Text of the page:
> Its quite possible that the K6 could emulate a 3100 quicker using SIMH than
    > the real thing. Something you might like to utilise when building software
    > for it.


    I might do that on one of my more powerful Linux boxes (probably the
    Gentoo one, that's an Athlon 1800XP with oodles of memory and doesn't
    usually do very much). If I can fathom out how to get SIMH to map my
    drives into its space...

    > Personally I'd be inclined to use netbsd on a Vax. As the cross platform
    > build.sh environment can be hosted on just about anything unix related,
    > cutting out the wait.


    NetBSD rather than OpenBSD? Why? (If this is a flamewar question, and
    I suspect it might be, feel free to respond in email or point at a
    better discussion place).

    >>What C compiler comes as standard?

    >
    > gcc
    >
    >> (And having built gcc, does that
    >>build it as a package so I could upload the binary somewhere?

    >
    > What version of OpenBSD have you got on there ? gcc comes as standard in
    > the comp??.tgz base tarball.


    I don't know at the moment, one of the recent ones (so 3.5 or later).
    I'll be picking it up on Sunday.

    >>I haven't
    >>worked out how the package/ports stuff works on BSD.)

    >
    >:-), you joining us on the darkside Chris.


    Actually, I have tried one of the BSDs before, I don't remember which
    one, on a machine I later had to scrap (nothing to do with the OS, major
    hardware failure because of a PSU which decided that 8 volts was a
    close enough approximation to a 5V supply!). It reminded me of Unix as
    it used to be, but with shell variables (when I was at university we
    actually did get a version of the shell with single letter variables!
    Running on a PDP-11/40 with 192KB of core...) and a bit more disk space.

    > It's easy, packages are precompiled binaries ready for install with
    > pkg_add, why you dont see one underneath
    >
    > packages/vax/gc*
    >
    > is more than likely due to compile time constraints with the hardware.
    >
    > You can point pkg_add at local or remote copies of any package for install.
    > Ports are an idea that gentoo nicked and still managed to get wrong.
    >
    > They are a complete build environment which create packages for onward
    > installation.
    >
    > http://www.openbsd.org/faq/faq8.html#Ports


    I suspect I still won't understand it until I try using it "in anger".
    Same happened with dpkg and with emerge.

    > Something I cannot praise highly enough with the *BSDs is the quality of
    > documentation. I've used commercial unix products which werent as good.


    Not difficult, documentation of Bell Labs Unix was never exactly
    friendly .

    > Careful now, you might like it ;-)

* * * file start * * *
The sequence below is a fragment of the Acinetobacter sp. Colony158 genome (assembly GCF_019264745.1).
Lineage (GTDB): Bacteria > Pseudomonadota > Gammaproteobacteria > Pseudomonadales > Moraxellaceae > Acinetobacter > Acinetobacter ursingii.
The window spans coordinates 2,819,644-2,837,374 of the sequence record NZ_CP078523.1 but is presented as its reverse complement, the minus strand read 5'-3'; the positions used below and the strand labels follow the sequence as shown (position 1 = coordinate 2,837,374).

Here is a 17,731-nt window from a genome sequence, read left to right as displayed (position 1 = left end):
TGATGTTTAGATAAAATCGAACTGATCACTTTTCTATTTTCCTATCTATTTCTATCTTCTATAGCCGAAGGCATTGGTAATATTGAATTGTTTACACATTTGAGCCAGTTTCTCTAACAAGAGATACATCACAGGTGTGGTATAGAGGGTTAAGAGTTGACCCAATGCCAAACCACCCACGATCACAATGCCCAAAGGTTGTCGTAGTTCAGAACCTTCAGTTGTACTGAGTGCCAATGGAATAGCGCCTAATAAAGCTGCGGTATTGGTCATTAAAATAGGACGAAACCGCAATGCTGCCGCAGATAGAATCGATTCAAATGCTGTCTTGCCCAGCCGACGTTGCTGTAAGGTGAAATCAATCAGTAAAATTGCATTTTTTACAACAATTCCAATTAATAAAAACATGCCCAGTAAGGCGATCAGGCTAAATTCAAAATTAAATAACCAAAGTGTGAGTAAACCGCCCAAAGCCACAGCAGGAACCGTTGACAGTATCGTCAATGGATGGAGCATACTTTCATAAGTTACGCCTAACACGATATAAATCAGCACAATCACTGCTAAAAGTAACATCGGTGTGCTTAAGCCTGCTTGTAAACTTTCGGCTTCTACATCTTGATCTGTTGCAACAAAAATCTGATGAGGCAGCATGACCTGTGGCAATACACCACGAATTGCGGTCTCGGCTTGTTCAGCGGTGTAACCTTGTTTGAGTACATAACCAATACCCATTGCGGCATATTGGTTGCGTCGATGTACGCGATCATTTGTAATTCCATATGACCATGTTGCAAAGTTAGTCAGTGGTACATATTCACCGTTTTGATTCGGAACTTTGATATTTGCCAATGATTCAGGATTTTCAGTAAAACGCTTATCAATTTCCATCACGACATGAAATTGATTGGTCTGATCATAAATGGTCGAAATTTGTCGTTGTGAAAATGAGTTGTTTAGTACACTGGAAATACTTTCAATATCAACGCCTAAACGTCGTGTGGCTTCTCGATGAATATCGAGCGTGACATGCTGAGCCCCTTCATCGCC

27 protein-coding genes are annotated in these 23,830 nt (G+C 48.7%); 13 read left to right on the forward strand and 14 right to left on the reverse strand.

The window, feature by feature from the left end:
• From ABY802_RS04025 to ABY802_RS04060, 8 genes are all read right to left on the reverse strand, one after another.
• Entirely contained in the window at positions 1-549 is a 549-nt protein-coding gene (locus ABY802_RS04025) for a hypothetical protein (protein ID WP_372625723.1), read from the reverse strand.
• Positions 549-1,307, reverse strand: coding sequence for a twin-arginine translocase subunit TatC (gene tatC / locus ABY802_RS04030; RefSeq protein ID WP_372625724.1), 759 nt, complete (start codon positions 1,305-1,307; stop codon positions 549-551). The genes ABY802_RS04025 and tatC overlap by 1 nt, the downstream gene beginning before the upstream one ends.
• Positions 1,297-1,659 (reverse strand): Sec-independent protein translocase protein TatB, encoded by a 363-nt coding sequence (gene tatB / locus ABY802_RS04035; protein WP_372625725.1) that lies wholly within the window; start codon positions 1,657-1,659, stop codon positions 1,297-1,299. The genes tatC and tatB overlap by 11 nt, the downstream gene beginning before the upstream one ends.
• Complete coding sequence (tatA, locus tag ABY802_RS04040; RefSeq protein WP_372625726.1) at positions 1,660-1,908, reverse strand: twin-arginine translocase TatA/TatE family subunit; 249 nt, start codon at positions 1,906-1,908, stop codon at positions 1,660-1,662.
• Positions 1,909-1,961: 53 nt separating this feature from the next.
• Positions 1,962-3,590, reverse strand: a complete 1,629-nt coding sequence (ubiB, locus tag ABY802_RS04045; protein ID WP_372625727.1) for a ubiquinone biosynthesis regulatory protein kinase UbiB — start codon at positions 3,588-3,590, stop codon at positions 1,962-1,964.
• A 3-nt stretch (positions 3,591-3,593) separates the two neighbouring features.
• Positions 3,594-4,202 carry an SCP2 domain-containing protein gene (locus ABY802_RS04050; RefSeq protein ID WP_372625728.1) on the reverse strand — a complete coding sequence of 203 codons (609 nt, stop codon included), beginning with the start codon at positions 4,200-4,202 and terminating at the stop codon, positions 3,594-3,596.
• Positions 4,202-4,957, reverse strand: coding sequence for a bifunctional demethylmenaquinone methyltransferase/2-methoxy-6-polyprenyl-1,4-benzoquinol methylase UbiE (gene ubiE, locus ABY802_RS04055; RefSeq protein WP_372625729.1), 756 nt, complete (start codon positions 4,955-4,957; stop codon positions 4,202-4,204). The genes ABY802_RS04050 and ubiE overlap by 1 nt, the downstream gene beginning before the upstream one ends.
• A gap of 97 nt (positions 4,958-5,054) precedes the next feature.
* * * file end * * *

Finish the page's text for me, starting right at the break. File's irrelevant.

I have no problem with running many 'flavours' of Unices, I have a
    Solaris box, Linux Debian and Gentoo, will have OpenVMS and BSD on
    Vaxen, probably looking at an early BSD on 11/23. I don't have the
    Digital Unix or whatever they called it on the Alphas, though, that was
    a horrible variant...

    Chris C

  7. Re: VAX OpenBSD packages

    On Thu, 28 Jul 2005 08:48:44 +0100, Chris Croughton
    wrote:

    >>>Time is not the essence . How many millifortnights do you reckon?
    >>>Longer than on a K6-2/500?

    >>
    >> A K6-2/500 would be a veritable cray in comparison to a uvax 3100.

    >
    >Ah. /That/ fast . (Not knocking the K6-2/500, it's a superb
    >'workhorse' processor, incredibly stable and doesn't blow up even when
    >some idiot stops the CPU fan -- mentioning no names of course, but I
    >LARTed myself well for it!)


    :-)

    >
    >> Its quite possible that the K6 could emulate a 3100 quicker using SIMH than
    >> the real thing. Something you might like to utilise when building software
    >> for it.

    >
    >I might do that on one of my more powerful Linux boxes (probably the
    >Gentoo one, that's an Athlon 1800XP with oodles of memory and doesn't
    >usually do very much). If I can fathom out how to get SIMH to map my
    >drives into its space...


    Strange, I've never had problems using it before.

    >
    >> Personally I'd be inclined to use netbsd on a Vax. As the cross platform
    >> build.sh environment can be hosted on just about anything unix related,
    >> cutting out the wait.

    >
    >NetBSD rather than OpenBSD? Why? (If this is a flamewar question, and
    >I suspect it might be, feel free to respond in email or point at a
    >better discussion place).


    No flamewars, just pure practicality, netbsd can be cross built for any of
    its supported platforms on just about anything which is even vaguely posix
    compliant (I have heard rumours about Cygwin being used).

    This USENIX paper will give you all the gory detail

    http://www.usenix.org/events/bsdcon0...tml/index.html